26 February 2006

eDiscovery: New Threat or Opportunity?

In the midst of the Enron trial there are many CISO's and CEO's scratching their heads while they grab another pack of TUMS off the desk. eDiscovery is a compelling threat and opportunity for the organization. In either case, it will cost millions of dollars.

Conducting effective internal investigations and even thorough incident response requires a robust Governance Strategy. Just ask Morgan Stanley about it's $1.45 billion verdict in a default judgement when the bank failed to respond plaintiff's discovery requests for computer-based information.

An outsourced process for eDiscovery is quickly becoming a real board room issue. Not only because of the financial impact, $7K to $12K per hard drive but also the number of cases that are settled prematurely. Outside counsel handles the eDiscovery process on a per-case basis and is not typically interested in what the company must do internally to create and establish a long-term governance and risk management strategy.

The CISO who directs a system of consistent Information Security Risk Management will have the foundation for an in-house eDiscovery team and who can work side-by-side General Counsel for compliance and incident response.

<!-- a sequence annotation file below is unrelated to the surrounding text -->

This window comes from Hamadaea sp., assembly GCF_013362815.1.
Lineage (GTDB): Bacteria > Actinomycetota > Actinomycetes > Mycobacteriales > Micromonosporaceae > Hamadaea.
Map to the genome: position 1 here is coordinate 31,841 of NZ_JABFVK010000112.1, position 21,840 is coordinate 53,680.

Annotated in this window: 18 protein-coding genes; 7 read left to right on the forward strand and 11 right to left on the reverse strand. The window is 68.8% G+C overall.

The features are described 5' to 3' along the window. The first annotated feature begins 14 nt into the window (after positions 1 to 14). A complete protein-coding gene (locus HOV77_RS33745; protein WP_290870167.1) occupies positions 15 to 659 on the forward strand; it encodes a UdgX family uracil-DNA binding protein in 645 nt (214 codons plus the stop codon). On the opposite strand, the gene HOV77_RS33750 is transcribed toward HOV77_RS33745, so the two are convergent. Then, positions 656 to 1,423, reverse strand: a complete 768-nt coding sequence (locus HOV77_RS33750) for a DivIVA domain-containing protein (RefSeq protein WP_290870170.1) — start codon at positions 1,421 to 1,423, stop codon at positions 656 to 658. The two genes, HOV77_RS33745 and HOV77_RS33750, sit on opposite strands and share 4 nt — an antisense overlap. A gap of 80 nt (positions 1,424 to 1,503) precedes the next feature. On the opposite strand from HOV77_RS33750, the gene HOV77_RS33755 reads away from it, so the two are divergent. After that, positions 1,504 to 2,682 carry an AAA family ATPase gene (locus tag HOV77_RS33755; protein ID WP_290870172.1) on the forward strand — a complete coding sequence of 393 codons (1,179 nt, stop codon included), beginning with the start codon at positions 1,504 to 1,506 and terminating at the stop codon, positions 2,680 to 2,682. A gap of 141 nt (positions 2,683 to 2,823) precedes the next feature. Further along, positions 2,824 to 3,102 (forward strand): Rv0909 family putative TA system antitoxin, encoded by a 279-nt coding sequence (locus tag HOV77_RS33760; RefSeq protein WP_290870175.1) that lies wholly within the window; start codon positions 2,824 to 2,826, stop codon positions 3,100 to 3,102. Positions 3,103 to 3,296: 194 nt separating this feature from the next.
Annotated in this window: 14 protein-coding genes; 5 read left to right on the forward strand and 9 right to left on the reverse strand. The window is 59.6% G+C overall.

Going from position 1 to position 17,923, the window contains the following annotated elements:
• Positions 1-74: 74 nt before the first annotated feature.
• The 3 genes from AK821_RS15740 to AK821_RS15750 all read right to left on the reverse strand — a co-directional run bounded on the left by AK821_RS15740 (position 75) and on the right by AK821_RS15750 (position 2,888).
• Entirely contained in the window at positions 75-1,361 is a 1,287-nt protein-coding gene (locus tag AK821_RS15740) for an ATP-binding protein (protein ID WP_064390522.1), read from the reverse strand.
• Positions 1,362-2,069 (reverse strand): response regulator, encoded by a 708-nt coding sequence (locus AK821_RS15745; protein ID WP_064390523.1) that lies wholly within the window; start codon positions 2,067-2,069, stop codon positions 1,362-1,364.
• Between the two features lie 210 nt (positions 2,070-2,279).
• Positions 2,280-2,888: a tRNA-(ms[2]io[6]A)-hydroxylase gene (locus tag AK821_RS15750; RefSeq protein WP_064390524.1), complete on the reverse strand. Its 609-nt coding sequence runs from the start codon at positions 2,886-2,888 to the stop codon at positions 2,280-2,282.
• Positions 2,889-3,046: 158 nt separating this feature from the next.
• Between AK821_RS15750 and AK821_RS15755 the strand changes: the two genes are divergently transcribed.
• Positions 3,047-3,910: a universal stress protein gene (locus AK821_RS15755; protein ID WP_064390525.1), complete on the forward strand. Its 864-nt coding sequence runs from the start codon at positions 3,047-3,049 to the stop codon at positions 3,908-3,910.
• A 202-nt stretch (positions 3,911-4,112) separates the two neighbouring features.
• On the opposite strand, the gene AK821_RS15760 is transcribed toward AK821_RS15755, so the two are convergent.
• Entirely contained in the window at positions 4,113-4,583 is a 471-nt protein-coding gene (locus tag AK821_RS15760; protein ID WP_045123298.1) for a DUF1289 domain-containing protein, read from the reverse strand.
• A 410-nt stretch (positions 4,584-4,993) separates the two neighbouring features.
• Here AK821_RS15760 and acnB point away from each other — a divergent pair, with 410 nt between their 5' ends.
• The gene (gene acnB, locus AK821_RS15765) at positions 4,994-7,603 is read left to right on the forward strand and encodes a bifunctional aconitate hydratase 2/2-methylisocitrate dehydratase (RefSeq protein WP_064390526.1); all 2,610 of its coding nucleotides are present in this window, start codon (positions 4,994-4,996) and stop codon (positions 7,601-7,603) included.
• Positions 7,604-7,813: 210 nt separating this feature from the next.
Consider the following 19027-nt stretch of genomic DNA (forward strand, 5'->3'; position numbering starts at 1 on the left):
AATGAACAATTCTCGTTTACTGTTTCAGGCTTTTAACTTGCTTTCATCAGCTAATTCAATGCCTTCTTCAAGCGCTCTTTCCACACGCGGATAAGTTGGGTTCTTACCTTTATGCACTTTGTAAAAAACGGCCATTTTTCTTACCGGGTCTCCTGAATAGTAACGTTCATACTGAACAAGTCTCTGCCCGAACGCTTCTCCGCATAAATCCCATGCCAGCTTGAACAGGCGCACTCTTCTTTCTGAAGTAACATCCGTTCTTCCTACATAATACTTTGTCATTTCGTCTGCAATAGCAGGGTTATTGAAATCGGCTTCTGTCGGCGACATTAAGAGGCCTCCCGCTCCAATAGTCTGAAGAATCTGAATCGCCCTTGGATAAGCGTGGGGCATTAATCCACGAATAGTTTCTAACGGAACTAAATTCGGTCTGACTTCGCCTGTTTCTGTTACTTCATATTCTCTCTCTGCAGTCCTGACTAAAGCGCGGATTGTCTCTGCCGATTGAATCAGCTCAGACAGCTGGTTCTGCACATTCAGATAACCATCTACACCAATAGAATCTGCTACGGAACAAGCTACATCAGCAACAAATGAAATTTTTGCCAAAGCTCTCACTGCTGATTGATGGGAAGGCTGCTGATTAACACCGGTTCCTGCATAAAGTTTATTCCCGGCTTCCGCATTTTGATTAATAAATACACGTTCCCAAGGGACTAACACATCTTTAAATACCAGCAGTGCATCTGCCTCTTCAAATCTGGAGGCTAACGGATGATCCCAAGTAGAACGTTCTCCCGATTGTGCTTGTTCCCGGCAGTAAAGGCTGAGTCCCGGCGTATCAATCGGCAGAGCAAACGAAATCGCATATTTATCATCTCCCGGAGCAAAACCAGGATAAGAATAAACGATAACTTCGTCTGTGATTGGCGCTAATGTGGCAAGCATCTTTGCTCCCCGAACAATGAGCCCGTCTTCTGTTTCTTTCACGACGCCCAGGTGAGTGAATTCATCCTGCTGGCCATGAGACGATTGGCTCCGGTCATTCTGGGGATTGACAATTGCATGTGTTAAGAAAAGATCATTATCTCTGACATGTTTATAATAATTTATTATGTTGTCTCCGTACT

Paul French is a computer forensics consultant with a few TIPS:

Ensuring Compliance

A good digital document retention policy is, of course, only as good as the method in which it is implemented. Here a few compliance guidelines you should have your clients consider:

* Establish a records compliance task force, so there are easily identifiable “go-to” people regarding retention activities.

* The compliance task force should create detailed logs of record-purging and back-up activities.

* Archiving procedures should be periodically reviewed and tested. More times than your clients would care to admit, electronic record back-ups are not properly performed or aren’t being performed at all. Incompetence is not a sound defense strategy! If back-up tape hardware is updated, be sure that there’s a back up plan for accessing data on old tapes--these likely will not work with newer hardware. Old back-up tapes stored in a seldom visited closet could pose an unpleasant surprise if they appear suddenly in discovery proceedings, particularly if your client is unable to find the hardware needed to review them.

* Make certain that all media are considered and accounted for in the purging policy. This includes not only servers, desktops, and laptops, but also PDAs, BlackBerries, and various removable media devices.

* It’s a good idea to have an objective third party periodically review and validate that policies are being followed. In doing so, the vendor should interview key personnel and review a sampling of data using forensic tools.

CISO's are seeing their budgets and powerbase grow yet the goal remains the same, Enterprise Risk Management. The Board of Directors now recognizes the significance of having a CISO with an established team for eDiscovery, no matter who may be asking for the timely information.

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